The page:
You don’t have to try and imagine what would result if four roads meet and cross and there are no rules. It happens throughout the day outside the YaYa Centre Shopping Mall in the city of Nairobi.
A traffic policeman hovers on the brink, and steps in when the tangle of vehicles comes to a complete standstill. It is a miracle that more accidents don’t happen. I suspect that many minor brushes of paint and fender occur without due record. But as my holiday progresses, do I discern a distinct wariness growing among the drivers? Less of a rude push-in and impetuous grab of a few feet of empty road – unless it is a matatu, of course; or if the policeman is out of site.
The President has recently directed that traffic lights are to be installed at all roundabouts. I hear the sceptics ask what difference will that make, as drivers already ignore lights with impunity.
Dust is another hazard. This is the “road” under construction from the main Nairobi/Nakuru highway to Green Park on the north side of Lake Naivasha in the Great Rift Valley. I have been warned. If I go too slowly, my dust catches up with me. When a vehicle passes from the opposite direction, I have to stop because I can’t see beyond the bonnet of my car. But the road gradually improves as I progress round the top end of the Lake, and ends in gleaming new tarmac as it meets the old escarpment road back to Nairobi.
By the way, a talented Kenyan writer, Yvonne Adhiambo Owuor, has written an award-winning book entitled “Dust”. It is an excellent read. You can read my review of it HERE on my website page.
On another day, while on my way to lunch with a friend, I have time to spare, so I pop up to Karen dukas to post cards to the grandchildren. I pass the free car park before I realise it, so I turn into the old road to the main stores and am confronted by a No Entry sign. To my right are several empty parking slots outside the Co-op Bank, so I swing in there.
A quick glance round. No notices to say I have to pay. I lock the car and try to remember where the post office is. I hear a shout, and a couple of men call out as I wander towards the provision stores. Studiously ignoring the commotion, and convinced it is some sort of deliberate distraction, I clutch my bag tighter to my side, and catch sight of the post office. Ten minutes later I return to the car and notice a bright yellow clamp on the front wheel.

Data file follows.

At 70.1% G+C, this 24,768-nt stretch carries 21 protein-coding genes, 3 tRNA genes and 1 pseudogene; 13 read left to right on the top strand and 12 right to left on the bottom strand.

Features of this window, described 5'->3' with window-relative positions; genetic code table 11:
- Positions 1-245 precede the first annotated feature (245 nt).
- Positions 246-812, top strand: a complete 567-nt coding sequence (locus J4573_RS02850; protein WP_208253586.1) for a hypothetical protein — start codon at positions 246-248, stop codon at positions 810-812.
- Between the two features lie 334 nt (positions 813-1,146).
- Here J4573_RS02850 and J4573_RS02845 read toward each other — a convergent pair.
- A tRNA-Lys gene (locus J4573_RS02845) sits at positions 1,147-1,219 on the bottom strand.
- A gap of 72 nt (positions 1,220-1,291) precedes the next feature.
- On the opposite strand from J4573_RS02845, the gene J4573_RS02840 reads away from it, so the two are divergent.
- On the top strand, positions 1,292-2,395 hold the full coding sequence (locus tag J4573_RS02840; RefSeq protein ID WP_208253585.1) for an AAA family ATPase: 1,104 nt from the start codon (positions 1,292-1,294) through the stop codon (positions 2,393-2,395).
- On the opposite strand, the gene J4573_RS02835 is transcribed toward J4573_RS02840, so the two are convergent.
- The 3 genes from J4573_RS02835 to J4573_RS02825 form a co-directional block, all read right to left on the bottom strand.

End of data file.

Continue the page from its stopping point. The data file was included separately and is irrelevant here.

I look round. Nob0dy is taking any notice. A man loiters on the steps above me.
“Where do I go for this?” I ask, pointing at the wheel of my car. I look at my watch. In the dim and distant past on the one and only other occasion I’d been clamped, I remember wasting hours with Council officials before my car was released.
He gestures casually towards an elderly woman in a bright yellow jacket sitting under an umbrella. She studiously ignores me as she fingers through some papers.
I approach her, but she forestalls me. “You ignored me – didn’t you see me standing right by you?”
The angry tirade makes me step back.
“I called out to you when you got out of the car, then told those people to stop you!”
“You have to pay me Shs. 2,000/-!”
“ – I thought those men were trying to harrass me…”
“What is your phone number? You must pay me.”
“I am a wageni here; a visitor. I did not know I had to pay – there are no notices!”
She repeats herself, shouting me down. “You’re no wageni. Your Swahili is too good.”
“I am a visitor. I left Kenya more than ten years ago.”
She does not look me in the eye.
In exasperation I fumble in my purse for two 1,000/- notes.
“I want your phone number,” she says, bringing out her mobile.
Then I realise…
“I know nothing about paying by phone,” I retort; “I don’t use Mpesa.”
I put 2,000/- on her table.
“It’s 2,300/-“ she says. “You have to pay the parking fee. What is your phone number?”
I only have a 500/- note.
“I need the change.”
The man standing by steps up to my elbow.
“She needs your phone number to send you the receipt,” he explains.
I have a hopeless memory for numbers, and can never find my own number from my mobile. I fish out my diary and show her my new sim card number, which I have written on the front page.
She copies it onto her phone and walks away, turning back to shout at me. “I’m going to get your change!”
I lean over the railings, watching her cross the road towards another yellow-coated woman.
“She’s kali sana,” I say to the man at my side. He nods, agreeing that the old mama is indeed very fierce.
I look at my watch. “Now, I’m going to be late.”
“Make sure you ask to see the receipt on her phone,” he says, as she comes back.
I do not bother to be polite any more.
“Let me see your receipt,” I demand as she hands me the 200/- change. I make a show of looking at the phone, which I cannot read in the bright sun.
“I’ll text you the receipt,” she explains over her shoulder as she goes to unlock the clamp. “We do not use paper anymore.”
I do not deign to look at the woman as I enter my car and reverse out. But later on, I do receive a receipt on my phone.
There’s plenty to moan about in Kenya: corruption, the drought, the traffic, and now the dreadful Al Shabaab have reared their ugly head yet again, this time in Garissa; a town consisting mainly of Somali people; a speck in the desert on the long eastern border with Somalia – which has always been a thorn in the side.
Kenya – my heart bleeds for you. It is a fine line you have to tread on this new frontier in the global war against terrorism. You cannot stand alone, and yet the majority of your well-wishers have no true idea of the vastness of your country and the immensity of its problems. As you have done in the past, you will pull together.
To my family and friends, and friends of friends – to all the people in Kenya – my thoughts and prayers are with you.
It is so easy to maintain a dismal outlook – but it is Good Friday after all, and things can only get better …
… See you again next week – and have a peaceful Easter weekend.